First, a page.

Earlier in my career, I was a Senior Civil Servant (I saw the light some years back though!).  I was lucky enough to serve in a range of different government departments dealing with a range of different sectors.  A truth that ministers and Civil Servants do not usually share is that delivering policy change in sectors with weak, diffuse representative bodies and leaders is much easier.  Not better.  But definitely easier.  In the absence of strong, well-resourced and unified representative bodies, it is simply more straightforward to push through change without effective scrutiny.  If those in civil society aren’t able to counter poorly-thought through policies, weak supporting evidence, uninformed views of the reality of delivery structures, then Governments won’t deliver substantive positive change.  Governments and ministers may get some nice headlines in such circumstances – but they won’t tackle the issues effectively. 

The social care sector, as a whole, employs some 1.6M people – more than the NHS.  The sector employs 5% of the country’s entire workforce, twice the size of the agricultural sector. The heft of the sector should mean that we are listened to by decision-makers.  But I don’t see any prospect of Social Care Today replacing Farming Today on Radio 4! 

The social care sector is, by design, a patchwork quilt of provision.  The sector spans local authority providers, for-profit operators, charities and social enterprises, ranging in size from the very smallest of local providers to significant international organisations.  The sector covers provision for the elderly, those with learning and physical disabilities, specialist education, support services and so much more.  And the modes of care – residential, domiciliary, housing provision, etc – are varied.  Whilst the general public tends to equate social care solely with elderly care, we know that the sector supports children and adults of all ages.  Despite this all being a result of statutory design, all of this complexity sometimes seems to come as a surprise to Westminster and Whitehall…!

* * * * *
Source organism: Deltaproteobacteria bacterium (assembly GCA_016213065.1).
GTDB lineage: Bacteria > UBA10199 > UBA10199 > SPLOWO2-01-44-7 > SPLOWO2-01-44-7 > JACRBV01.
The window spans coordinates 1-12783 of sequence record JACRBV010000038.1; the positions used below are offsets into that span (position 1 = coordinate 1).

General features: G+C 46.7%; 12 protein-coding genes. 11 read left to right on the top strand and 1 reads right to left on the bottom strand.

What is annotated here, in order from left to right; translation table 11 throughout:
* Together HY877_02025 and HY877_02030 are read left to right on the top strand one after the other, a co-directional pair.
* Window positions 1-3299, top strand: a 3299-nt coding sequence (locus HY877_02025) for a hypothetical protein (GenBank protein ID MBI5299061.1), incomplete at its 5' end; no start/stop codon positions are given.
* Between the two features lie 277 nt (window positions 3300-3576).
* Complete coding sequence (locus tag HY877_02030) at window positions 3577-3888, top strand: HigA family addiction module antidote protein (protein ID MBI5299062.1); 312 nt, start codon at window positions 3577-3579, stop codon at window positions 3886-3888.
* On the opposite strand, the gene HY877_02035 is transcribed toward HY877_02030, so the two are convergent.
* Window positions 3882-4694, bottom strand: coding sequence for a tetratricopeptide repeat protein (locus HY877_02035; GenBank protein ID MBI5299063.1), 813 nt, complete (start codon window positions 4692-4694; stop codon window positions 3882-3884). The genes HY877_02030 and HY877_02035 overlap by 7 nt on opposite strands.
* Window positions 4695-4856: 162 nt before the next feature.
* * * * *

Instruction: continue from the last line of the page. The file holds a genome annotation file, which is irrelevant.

But the complexity of the wiring underneath the social care sector really shouldn’t be replicated in our representative bodies.  I never cease to be surprised at just how little interaction – or career progression – there is between different constituent elements of the sector.  And it seems that we have felt the need to establish an alphabet soup of representative bodies for each of these elements.  Whilst this specialist knowledge and understanding is vital, when it comes to ‘big picture’ politics we are shooting ourselves in our many feet!

As I note above, the sector is blessed with many great leaders and organisations.  Diversity not division is vital to effective integration.  We must come together now if we are collectively going to be taken seriously and force Governments and Ministers to properly grasp the social care nettle.  And to ensure that the social care sector as a whole can argue its case powerfully at local levels in new integrated decision-making structures.    It is fine to have effective interest groups to build communities of interest and contribute to the debate, but these need to feed in to a single national representative body.  Unless we develop effective, unified leadership for the social care sector – all of the sector – the sector will continue to be under-valued and starved of the political direction it needs.  The sector’s long-term health depends on collective and unified representation, advocating clearly and powerfully for all of us.  How else can we expose the laughable claim that ‘we’ve fixed social care’?

First published in Caring Times